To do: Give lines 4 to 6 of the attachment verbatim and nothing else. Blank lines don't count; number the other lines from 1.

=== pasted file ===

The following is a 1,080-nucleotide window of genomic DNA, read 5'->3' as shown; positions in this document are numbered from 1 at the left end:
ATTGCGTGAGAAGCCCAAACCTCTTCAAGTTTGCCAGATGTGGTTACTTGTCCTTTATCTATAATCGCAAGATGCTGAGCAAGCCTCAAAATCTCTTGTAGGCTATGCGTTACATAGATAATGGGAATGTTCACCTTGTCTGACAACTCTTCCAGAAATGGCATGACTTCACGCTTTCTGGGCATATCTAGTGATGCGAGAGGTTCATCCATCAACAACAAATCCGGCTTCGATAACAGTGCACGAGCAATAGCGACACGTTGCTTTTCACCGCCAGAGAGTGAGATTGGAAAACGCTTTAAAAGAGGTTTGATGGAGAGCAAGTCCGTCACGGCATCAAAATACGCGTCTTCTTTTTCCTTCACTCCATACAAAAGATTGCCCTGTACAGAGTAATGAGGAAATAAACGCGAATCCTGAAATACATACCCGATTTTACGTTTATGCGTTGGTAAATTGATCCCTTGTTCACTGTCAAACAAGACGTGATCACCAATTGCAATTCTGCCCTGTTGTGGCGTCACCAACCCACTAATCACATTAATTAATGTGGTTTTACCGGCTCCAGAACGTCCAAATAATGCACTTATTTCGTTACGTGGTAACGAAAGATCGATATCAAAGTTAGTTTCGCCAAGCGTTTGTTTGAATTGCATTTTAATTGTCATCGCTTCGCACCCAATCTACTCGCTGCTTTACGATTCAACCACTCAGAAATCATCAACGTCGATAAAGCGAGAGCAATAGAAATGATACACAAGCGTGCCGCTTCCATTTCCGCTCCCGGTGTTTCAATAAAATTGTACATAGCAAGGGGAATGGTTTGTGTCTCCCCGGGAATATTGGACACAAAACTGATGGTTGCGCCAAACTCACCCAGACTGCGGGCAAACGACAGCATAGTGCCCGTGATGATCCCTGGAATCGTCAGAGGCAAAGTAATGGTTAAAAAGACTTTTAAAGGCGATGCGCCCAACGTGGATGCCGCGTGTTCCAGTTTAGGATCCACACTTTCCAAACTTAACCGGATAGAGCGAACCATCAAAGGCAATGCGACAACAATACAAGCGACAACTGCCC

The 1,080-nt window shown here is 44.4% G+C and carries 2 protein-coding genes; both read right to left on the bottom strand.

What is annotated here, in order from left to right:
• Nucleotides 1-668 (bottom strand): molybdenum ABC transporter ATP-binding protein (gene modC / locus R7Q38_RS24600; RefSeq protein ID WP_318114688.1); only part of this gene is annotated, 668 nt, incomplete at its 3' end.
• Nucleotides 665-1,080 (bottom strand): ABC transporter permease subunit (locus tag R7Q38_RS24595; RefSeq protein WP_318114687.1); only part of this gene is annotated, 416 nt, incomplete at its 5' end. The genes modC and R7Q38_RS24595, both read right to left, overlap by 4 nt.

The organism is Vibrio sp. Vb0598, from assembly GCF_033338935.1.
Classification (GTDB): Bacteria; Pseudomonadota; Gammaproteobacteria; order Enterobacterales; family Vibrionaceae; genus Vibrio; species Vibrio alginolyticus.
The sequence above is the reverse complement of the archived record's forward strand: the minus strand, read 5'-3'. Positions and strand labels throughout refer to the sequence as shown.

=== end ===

What is annotated here, in order from left to right:
• Nucleotides 1-668 (bottom strand): molybdenum ABC transporter ATP-binding protein (gene modC / locus R7Q38_RS24600; RefSeq protein ID WP_318114688.1); only part of this gene is annotated, 668 nt, incomplete at its 3' end.
• Nucleotides 665-1,080 (bottom strand): ABC transporter permease subunit (locus tag R7Q38_RS24595; RefSeq protein WP_318114687.1); only part of this gene is annotated, 416 nt, incomplete at its 5' end. The genes modC and R7Q38_RS24595, both read right to left, overlap by 4 nt.